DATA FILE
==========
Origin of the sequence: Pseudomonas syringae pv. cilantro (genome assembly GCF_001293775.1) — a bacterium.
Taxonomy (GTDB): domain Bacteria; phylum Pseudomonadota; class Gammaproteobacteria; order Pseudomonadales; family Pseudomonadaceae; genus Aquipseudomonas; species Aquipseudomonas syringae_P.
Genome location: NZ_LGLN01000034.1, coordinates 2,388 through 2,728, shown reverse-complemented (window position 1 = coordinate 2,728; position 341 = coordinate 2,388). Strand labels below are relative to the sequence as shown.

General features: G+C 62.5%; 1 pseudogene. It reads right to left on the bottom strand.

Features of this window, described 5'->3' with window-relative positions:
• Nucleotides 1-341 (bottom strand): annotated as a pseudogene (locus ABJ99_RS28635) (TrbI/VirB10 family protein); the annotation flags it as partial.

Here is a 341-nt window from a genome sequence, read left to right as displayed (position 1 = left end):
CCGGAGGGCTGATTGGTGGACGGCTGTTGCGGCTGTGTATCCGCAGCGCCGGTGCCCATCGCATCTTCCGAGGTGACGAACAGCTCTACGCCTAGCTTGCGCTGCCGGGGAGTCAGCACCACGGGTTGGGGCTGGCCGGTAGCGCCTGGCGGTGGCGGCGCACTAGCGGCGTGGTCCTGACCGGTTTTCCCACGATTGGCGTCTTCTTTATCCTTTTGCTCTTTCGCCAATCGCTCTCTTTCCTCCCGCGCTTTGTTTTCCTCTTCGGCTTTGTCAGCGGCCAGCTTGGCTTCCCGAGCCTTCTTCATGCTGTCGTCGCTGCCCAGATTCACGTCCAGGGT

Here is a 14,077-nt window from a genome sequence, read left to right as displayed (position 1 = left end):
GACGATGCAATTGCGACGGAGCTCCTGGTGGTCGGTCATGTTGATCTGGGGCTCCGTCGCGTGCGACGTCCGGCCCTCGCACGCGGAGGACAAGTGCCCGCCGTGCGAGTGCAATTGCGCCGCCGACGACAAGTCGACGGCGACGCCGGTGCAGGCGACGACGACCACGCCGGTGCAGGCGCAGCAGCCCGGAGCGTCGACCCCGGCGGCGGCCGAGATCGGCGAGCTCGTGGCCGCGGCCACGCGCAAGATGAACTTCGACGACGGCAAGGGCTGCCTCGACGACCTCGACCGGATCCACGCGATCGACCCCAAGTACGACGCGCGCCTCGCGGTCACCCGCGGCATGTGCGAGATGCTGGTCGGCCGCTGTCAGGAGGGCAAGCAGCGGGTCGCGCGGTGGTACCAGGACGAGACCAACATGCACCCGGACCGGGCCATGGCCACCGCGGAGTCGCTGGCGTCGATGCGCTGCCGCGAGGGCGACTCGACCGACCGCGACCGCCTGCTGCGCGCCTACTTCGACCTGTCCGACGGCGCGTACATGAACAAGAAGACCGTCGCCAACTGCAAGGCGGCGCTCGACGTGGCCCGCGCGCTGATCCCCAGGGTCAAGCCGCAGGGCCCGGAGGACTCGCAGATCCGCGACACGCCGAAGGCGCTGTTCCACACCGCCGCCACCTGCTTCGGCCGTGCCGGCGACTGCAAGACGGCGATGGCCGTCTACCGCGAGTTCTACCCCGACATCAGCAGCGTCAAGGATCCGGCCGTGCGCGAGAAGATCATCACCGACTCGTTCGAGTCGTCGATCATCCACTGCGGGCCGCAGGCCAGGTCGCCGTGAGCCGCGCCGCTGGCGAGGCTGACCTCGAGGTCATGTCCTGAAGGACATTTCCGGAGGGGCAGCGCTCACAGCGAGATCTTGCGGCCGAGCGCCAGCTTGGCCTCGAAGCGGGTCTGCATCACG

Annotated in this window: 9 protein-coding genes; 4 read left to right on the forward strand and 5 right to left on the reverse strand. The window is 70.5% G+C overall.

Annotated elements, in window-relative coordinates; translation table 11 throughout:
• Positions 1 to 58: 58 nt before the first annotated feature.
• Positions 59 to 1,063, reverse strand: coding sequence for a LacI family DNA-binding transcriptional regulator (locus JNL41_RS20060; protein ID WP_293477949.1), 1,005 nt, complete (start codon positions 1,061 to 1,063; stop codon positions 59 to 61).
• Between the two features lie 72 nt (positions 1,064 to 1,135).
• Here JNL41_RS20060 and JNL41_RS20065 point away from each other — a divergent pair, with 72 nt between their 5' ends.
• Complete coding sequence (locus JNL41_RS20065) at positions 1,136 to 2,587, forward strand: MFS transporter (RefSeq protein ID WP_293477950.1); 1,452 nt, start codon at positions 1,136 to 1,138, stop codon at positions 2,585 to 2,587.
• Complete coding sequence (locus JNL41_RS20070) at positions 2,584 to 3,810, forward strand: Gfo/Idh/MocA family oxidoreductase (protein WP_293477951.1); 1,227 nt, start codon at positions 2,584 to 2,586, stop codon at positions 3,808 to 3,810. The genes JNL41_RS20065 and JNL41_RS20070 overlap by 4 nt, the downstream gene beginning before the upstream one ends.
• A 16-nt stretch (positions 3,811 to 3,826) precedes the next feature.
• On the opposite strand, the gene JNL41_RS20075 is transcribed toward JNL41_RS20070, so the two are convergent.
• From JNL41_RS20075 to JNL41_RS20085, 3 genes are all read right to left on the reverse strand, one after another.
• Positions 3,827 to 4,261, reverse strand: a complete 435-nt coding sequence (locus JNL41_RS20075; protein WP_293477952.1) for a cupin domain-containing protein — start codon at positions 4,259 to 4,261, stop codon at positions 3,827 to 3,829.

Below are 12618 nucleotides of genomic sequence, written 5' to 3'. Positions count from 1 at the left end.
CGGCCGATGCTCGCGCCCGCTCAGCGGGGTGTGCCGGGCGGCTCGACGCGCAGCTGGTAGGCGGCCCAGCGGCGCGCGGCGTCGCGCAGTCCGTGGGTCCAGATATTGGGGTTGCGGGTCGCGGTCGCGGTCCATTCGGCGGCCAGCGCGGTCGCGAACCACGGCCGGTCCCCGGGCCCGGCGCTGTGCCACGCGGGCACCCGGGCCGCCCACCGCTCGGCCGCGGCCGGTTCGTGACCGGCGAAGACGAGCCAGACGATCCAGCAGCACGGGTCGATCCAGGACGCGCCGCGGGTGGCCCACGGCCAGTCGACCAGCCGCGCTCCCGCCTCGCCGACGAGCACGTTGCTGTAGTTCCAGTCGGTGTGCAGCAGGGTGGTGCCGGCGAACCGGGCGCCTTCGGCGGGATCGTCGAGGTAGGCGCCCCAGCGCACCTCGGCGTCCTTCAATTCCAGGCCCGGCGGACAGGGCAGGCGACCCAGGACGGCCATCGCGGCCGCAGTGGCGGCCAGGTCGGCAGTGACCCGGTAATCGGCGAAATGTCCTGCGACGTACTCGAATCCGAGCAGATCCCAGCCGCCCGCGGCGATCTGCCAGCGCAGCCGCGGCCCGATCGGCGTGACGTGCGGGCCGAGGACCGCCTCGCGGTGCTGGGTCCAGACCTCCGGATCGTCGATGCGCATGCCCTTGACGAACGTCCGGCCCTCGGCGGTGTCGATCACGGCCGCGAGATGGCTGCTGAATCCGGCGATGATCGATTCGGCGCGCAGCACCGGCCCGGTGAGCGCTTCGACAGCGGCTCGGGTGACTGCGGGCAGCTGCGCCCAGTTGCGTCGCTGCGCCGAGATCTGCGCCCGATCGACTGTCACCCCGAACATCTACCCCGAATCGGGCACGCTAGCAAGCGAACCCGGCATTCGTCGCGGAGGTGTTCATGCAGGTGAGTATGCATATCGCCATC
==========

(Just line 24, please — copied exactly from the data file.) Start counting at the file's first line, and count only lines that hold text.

CGGCCGATGCTCGCGCCCGCTCAGCGGGGTGTGCCGGGCGGCTCGACGCGCAGCTGGTAGGCGGCCCAGCGGCGCGCGGCGTCGCGCAGTCCGTGGGTCCAGATATTGGGGTTGCGGGTCGCGGTCGCGGTCCATTCGGCGGCCAGCGCGGTCGCGAACCACGGCCGGTCCCCGGGCCCGGCGCTGTGCCACGCGGGCACCCGGGCCGCCCACCGCTCGGCCGCGGCCGGTTCGTGACCGGCGAAGACGAGCCAGACGATCCAGCAGCACGGGTCGATCCAGGACGCGCCGCGGGTGGCCCACGGCCAGTCGACCAGCCGCGCTCCCGCCTCGCCGACGAGCACGTTGCTGTAGTTCCAGTCGGTGTGCAGCAGGGTGGTGCCGGCGAACCGGGCGCCTTCGGCGGGATCGTCGAGGTAGGCGCCCCAGCGCACCTCGGCGTCCTTCAATTCCAGGCCCGGCGGACAGGGCAGGCGACCCAGGACGGCCATCGCGGCCGCAGTGGCGGCCAGGTCGGCAGTGACCCGGTAATCGGCGAAATGTCCTGCGACGTACTCGAATCCGAGCAGATCCCAGCCGCCCGCGGCGATCTGCCAGCGCAGCCGCGGCCCGATCGGCGTGACGTGCGGGCCGAGGACCGCCTCGCGGTGCTGGGTCCAGACCTCCGGATCGTCGATGCGCATGCCCTTGACGAACGTCCGGCCCTCGGCGGTGTCGATCACGGCCGCGAGATGGCTGCTGAATCCGGCGATGATCGATTCGGCGCGCAGCACCGGCCCGGTGAGCGCTTCGACAGCGGCTCGGGTGACTGCGGGCAGCTGCGCCCAGTTGCGTCGCTGCGCCGAGATCTGCGCCCGATCGACTGTCACCCCGAACATCTACCCCGAATCGGGCACGCTAGCAAGCGAACCCGGCATTCGTCGCGGAGGTGTTCATGCAGGTGAGTATGCATATCGCCATC